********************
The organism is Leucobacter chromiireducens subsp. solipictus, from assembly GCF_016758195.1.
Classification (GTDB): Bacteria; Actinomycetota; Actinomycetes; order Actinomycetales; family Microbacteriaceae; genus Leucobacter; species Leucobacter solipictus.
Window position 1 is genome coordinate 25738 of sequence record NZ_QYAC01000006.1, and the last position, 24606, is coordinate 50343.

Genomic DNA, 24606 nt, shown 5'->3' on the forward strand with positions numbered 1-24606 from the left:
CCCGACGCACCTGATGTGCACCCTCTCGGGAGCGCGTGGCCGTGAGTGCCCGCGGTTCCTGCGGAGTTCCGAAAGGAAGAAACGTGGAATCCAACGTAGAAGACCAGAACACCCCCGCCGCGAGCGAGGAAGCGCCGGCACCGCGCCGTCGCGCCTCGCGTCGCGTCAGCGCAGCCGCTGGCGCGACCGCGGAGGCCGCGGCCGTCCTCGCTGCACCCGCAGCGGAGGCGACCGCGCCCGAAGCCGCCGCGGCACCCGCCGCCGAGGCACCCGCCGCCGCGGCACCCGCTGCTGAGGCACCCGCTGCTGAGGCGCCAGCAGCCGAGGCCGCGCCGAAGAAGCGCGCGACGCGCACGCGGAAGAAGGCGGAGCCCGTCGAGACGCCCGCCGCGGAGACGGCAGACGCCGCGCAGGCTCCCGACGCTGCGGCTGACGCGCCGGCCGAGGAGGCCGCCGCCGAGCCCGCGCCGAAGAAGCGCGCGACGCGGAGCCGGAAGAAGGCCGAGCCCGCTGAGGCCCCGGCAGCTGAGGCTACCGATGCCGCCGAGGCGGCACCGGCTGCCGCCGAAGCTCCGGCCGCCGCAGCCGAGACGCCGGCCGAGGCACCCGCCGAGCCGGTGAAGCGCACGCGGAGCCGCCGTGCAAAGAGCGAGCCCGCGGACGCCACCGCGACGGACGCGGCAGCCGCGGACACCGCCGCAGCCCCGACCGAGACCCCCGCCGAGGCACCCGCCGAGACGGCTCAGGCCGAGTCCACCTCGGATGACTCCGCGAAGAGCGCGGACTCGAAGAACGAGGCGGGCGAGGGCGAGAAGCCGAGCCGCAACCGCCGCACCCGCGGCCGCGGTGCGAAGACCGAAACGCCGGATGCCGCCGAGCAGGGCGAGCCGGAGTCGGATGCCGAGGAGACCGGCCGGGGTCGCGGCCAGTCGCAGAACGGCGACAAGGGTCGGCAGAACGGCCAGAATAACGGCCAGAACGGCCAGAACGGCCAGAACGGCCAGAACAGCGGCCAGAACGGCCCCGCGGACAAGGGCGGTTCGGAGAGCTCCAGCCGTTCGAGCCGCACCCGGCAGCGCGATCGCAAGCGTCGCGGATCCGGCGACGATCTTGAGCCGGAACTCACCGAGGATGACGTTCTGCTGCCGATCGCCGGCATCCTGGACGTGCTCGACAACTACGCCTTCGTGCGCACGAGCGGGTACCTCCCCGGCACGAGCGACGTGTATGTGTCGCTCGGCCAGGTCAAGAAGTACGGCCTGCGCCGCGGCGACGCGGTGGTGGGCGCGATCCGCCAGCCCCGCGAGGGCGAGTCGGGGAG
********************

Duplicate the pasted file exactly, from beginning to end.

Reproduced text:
The organism is Leucobacter chromiireducens subsp. solipictus, from assembly GCF_016758195.1.
Classification (GTDB): Bacteria; Actinomycetota; Actinomycetes; order Actinomycetales; family Microbacteriaceae; genus Leucobacter; species Leucobacter solipictus.
Window position 1 is genome coordinate 25738 of sequence record NZ_QYAC01000006.1, and the last position, 24606, is coordinate 50343.

Genomic DNA, 24606 nt, shown 5'->3' on the forward strand with positions numbered 1-24606 from the left:
CCCGACGCACCTGATGTGCACCCTCTCGGGAGCGCGTGGCCGTGAGTGCCCGCGGTTCCTGCGGAGTTCCGAAAGGAAGAAACGTGGAATCCAACGTAGAAGACCAGAACACCCCCGCCGCGAGCGAGGAAGCGCCGGCACCGCGCCGTCGCGCCTCGCGTCGCGTCAGCGCAGCCGCTGGCGCGACCGCGGAGGCCGCGGCCGTCCTCGCTGCACCCGCAGCGGAGGCGACCGCGCCCGAAGCCGCCGCGGCACCCGCCGCCGAGGCACCCGCCGCCGCGGCACCCGCTGCTGAGGCACCCGCTGCTGAGGCGCCAGCAGCCGAGGCCGCGCCGAAGAAGCGCGCGACGCGCACGCGGAAGAAGGCGGAGCCCGTCGAGACGCCCGCCGCGGAGACGGCAGACGCCGCGCAGGCTCCCGACGCTGCGGCTGACGCGCCGGCCGAGGAGGCCGCCGCCGAGCCCGCGCCGAAGAAGCGCGCGACGCGGAGCCGGAAGAAGGCCGAGCCCGCTGAGGCCCCGGCAGCTGAGGCTACCGATGCCGCCGAGGCGGCACCGGCTGCCGCCGAAGCTCCGGCCGCCGCAGCCGAGACGCCGGCCGAGGCACCCGCCGAGCCGGTGAAGCGCACGCGGAGCCGCCGTGCAAAGAGCGAGCCCGCGGACGCCACCGCGACGGACGCGGCAGCCGCGGACACCGCCGCAGCCCCGACCGAGACCCCCGCCGAGGCACCCGCCGAGACGGCTCAGGCCGAGTCCACCTCGGATGACTCCGCGAAGAGCGCGGACTCGAAGAACGAGGCGGGCGAGGGCGAGAAGCCGAGCCGCAACCGCCGCACCCGCGGCCGCGGTGCGAAGACCGAAACGCCGGATGCCGCCGAGCAGGGCGAGCCGGAGTCGGATGCCGAGGAGACCGGCCGGGGTCGCGGCCAGTCGCAGAACGGCGACAAGGGTCGGCAGAACGGCCAGAATAACGGCCAGAACGGCCAGAACGGCCAGAACGGCCAGAACAGCGGCCAGAACGGCCCCGCGGACAAGGGCGGTTCGGAGAGCTCCAGCCGTTCGAGCCGCACCCGGCAGCGCGATCGCAAGCGTCGCGGATCCGGCGACGATCTTGAGCCGGAACTCACCGAGGATGACGTTCTGCTGCCGATCGCCGGCATCCTGGACGTGCTCGACAACTACGCCTTCGTGCGCACGAGCGGGTACCTCCCCGGCACGAGCGACGTGTATGTGTCGCTCGGCCAGGTCAAGAAGTACGGCCTGCGCCGCGGCGACGCGGTGGTGGGCGCGATCCGCCAGCCCCGCGAGGGCGAGTCGGGGAG